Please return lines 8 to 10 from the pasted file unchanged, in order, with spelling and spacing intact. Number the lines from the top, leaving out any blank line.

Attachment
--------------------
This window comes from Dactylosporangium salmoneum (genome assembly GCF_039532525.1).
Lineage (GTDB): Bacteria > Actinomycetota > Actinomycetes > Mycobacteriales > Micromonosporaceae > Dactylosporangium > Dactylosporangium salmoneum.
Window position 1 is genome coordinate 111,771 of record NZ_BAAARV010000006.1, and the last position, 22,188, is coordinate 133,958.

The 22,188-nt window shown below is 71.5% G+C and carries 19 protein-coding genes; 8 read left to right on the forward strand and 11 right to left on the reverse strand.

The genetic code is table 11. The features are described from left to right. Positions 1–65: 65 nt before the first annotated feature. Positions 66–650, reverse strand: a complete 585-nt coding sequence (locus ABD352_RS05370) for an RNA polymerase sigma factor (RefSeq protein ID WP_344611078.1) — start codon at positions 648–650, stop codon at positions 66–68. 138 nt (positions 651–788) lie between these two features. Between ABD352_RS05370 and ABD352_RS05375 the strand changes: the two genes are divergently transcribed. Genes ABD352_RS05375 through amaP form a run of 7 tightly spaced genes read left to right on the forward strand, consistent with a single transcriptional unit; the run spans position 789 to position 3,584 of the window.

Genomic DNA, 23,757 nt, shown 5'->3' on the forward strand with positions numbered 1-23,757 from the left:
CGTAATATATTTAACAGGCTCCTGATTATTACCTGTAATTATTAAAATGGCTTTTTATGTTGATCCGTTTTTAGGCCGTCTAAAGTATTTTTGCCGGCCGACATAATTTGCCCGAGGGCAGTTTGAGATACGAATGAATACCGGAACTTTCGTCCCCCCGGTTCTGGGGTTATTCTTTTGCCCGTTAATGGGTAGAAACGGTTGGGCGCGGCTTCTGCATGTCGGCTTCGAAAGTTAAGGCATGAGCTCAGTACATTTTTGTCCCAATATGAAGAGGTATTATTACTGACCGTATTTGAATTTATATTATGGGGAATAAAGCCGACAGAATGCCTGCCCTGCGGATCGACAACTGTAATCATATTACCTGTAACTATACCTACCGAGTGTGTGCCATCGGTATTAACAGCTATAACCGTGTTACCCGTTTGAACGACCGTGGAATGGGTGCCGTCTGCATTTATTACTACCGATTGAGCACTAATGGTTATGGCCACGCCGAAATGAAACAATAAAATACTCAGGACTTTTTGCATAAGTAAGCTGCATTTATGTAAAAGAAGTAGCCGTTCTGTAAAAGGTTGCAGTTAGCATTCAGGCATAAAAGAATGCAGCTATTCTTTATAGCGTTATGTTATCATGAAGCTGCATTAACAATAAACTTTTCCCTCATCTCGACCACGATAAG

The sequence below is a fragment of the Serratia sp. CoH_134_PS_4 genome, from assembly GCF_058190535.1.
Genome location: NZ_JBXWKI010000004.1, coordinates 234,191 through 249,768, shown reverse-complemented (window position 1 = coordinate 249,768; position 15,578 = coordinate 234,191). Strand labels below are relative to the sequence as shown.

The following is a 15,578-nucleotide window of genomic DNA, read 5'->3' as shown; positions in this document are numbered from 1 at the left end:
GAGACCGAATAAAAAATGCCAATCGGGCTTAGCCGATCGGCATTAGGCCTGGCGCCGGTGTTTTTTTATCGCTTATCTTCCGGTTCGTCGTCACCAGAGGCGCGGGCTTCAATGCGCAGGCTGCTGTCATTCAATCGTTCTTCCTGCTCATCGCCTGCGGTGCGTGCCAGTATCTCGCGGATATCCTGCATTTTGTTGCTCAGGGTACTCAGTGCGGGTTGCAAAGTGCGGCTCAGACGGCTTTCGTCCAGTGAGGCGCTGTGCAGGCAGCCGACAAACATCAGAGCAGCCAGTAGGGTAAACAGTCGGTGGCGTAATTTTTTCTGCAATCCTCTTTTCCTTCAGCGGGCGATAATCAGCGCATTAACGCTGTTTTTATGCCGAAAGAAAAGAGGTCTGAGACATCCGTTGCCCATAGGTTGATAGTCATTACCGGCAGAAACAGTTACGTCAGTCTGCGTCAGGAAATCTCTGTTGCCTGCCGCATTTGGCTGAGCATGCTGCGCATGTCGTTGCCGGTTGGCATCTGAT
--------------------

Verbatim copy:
The sequence below is a fragment of the Serratia sp. CoH_134_PS_4 genome, from assembly GCF_058190535.1.
Genome location: NZ_JBXWKI010000004.1, coordinates 234,191 through 249,768, shown reverse-complemented (window position 1 = coordinate 249,768; position 15,578 = coordinate 234,191). Strand labels below are relative to the sequence as shown.

The following is a 15,578-nucleotide window of genomic DNA, read 5'->3' as shown; positions in this document are numbered from 1 at the left end: